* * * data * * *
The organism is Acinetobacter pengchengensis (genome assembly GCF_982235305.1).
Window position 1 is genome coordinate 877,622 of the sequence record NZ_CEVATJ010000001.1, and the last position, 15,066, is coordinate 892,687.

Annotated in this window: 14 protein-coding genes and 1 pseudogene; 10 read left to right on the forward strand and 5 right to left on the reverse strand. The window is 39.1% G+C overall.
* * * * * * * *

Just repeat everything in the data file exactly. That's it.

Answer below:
The organism is Acinetobacter pengchengensis (genome assembly GCF_982235305.1).
Window position 1 is genome coordinate 877,622 of the sequence record NZ_CEVATJ010000001.1, and the last position, 15,066, is coordinate 892,687.

Annotated in this window: 14 protein-coding genes and 1 pseudogene; 10 read left to right on the forward strand and 5 right to left on the reverse strand. The window is 39.1% G+C overall.